PUNTARENAS, Costa Rica, April 2 (Thomson Reuters Foundation) - F orty years ago, Cornelio Benavides arrived in Villanueva, a small town on the Costa Rican Pacific coast, with hopes of prosperity.
Instead, he has found himself living in a place where construction has been stunted for decades and locals can only work jobs dictated by the state.
Villanueva is one of the seven Costa Rican communities that Benavides says have been “trapped” inside the Tivives Protected Zone since the zone was created in 1986.
These communities have been struggling to grow – often illegally, according to locals – under the restrictions of the area’s protected status.
Now, the government wants to finally free the communities by changing the boundaries of the protected area, environment minister Carlos Manuel Rodriguez told the Thomson Reuters Foundation.
“Being within a protected area, (these communities) are not given full recognition of their property rights, resulting in injustices that have been propagated over many years,” Rodriguez said in a phone interview.
According to Benavides, who is a community leader and represents Villanueva at the local municipality, residents cannot get access to housing bonds to help them build new homes.
They also struggle to get construction permits and their economic activity has to be limited to eco-tourism and research, he added.
Those limitations “have strangled us into undevelopment,” he said.
Stretching over more than 2,000 hectares (about 5,000 acres) in the region around Caldera Port, the Tivives Protected Zone is one of many conservation areas in Costa Rica.
In total, more than a quarter of the country’s land is protected and those areas are inhabited by about 4 percent of the world’s known species, according to government data.
The Tivives zone is home to one of the last tropical dry forests - which typically get less than 2 metres (80 inches) of rainfall a year - in Costa Rica’s Central Pacific region.
It also covers the Tivives and Mata de Limon mangrove swamps, which are “healthy and important” ecosystems, Rodriguez said.
The communities within those areas, however, have “no ecological value” for Tivives, he added, since they are composed mainly of housing projects and small shops, as well as a storage lot for containers coming from Caldera Port.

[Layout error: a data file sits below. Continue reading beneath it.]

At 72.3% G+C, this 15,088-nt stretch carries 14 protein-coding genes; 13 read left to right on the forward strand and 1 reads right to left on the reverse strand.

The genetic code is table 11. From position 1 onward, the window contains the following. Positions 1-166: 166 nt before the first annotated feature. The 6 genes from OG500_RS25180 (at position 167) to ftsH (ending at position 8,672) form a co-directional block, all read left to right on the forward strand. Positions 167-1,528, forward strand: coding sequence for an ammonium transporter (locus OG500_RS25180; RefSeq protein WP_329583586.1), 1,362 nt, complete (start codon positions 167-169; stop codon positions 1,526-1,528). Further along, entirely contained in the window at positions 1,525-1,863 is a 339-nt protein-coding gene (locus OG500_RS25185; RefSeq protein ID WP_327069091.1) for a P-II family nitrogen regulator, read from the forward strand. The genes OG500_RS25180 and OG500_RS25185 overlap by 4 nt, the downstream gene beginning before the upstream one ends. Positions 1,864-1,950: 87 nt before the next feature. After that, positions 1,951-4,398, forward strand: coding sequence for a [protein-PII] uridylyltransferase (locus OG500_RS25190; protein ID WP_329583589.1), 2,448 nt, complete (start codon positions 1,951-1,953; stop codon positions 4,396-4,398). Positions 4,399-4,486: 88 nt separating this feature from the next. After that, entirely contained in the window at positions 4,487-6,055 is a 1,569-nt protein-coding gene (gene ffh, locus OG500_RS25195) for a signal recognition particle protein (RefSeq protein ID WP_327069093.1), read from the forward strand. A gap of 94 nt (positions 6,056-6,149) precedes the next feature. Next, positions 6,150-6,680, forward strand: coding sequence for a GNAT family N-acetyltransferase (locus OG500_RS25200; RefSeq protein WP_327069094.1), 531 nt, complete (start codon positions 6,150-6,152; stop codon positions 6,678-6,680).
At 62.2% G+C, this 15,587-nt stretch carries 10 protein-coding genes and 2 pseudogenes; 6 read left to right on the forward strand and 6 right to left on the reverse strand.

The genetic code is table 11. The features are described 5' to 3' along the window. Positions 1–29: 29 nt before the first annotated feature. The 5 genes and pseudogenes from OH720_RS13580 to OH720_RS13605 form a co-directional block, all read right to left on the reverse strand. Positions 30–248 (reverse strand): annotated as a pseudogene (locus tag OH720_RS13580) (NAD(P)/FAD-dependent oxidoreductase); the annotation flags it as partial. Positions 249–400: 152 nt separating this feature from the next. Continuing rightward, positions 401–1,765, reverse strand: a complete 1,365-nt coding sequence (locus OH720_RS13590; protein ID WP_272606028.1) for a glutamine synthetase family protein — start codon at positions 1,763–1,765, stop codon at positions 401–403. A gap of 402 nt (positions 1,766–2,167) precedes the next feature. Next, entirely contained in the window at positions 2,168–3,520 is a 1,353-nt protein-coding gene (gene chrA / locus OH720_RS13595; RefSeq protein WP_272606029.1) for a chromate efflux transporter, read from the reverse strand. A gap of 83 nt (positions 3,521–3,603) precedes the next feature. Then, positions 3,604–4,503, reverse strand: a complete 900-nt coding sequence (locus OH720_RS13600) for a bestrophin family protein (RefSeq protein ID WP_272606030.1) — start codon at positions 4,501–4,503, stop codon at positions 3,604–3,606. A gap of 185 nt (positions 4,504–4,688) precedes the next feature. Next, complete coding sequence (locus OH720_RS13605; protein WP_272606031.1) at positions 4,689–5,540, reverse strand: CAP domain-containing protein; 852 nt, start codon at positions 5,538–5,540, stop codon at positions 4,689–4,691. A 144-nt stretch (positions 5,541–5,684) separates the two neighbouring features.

That could be a strong enough case for reducing a protected area, a “delicate” topic in Costa Rica, Rodriguez said.
But changing the limits of a protected zone can only be done through a bill in Congress, which has not made any significant moves to address the issue in “the last fifteen years”, he said.
The minister added that the plan is also getting opposition from several ecological groups, who say reducing a conservation area would set a damaging precedent.
Rodriguez said Villanueva’s troubles arise from the way many of Costa Rica’s protected areas were created in the 1980s, which was “basically improvised”.
During what he called the “artisanal” period of conservation in the country, Villanueva and the seven other communities were circled inside the protected zone without any consultation, the plan being to address any economic consequences later.
Benavides, the community leader in Villanueva, remembered when his town was swallowed by the Tivives zone. He said there were no meetings between the government and the communities that were affected.
“They didn’t ask anybody,” he said. “They just signed (the order) from their desks.”
The haphazard way these conservation areas were created also presented a problem for local government officials, said Esteban Aguilar, coordinator of urban planning at the municipality of Esparza, which oversees permits in and around the Tivives zone.
Aguilar said tensions began to escalate when the locals started wanting to build bigger houses and open shops, neither of which were permitted inside the protected area.
“There was no clarity. There were no technical specifications (of land use). Our hands were tied,” he explained.
Despite the restrictions, the community in Villanueva has been slowly expanding. Over the past three decades, the population has more than doubled to about 800 and locals have built homes and opened a school, said Benavides.
However, he added, much of that construction has been illegal due to the difficulty of getting building permits.
“Especially with housing, a lot of people have covered their needs by simply building,” he said.
As the communities wait to see if the government will move the boundary lines of the Tivives zone, the local municipality has developed a new land-use plan to help give people inside the lines more say in how they live, said Aguilar, one of the plan’s creators.
The idea is to designate the inhabited areas as “high intervention zones”, which would broaden the types of activities that are permitted.
That would allow residents to construct taller buildings and give them more options to open different kinds of shops.
The proposed change would help because it “clarifies and stimulates land use in these communities,” said the geographer.
The first stages of the plan will be implemented later this year, he said.
Both Benavides and Rodriguez agreed that it offers some short-term respite, but stressed that the ideal solution is to move the boundary lines.
"We don't want to nullify the protected area, we just want to change its limits," Benavides said. "We've never opposed the protection of nature, but it needs to go hand-in-hand with the people." (Reporting by Sebastian Rodriguez, Editing by Jumana Farouky. Please credit the Thomson Reuters Foundation, the charitable arm of Thomson Reuters, that covers humanitarian news, women's and LGBT+ rights, human trafficking, property rights, and climate change. Visit news.trust.org)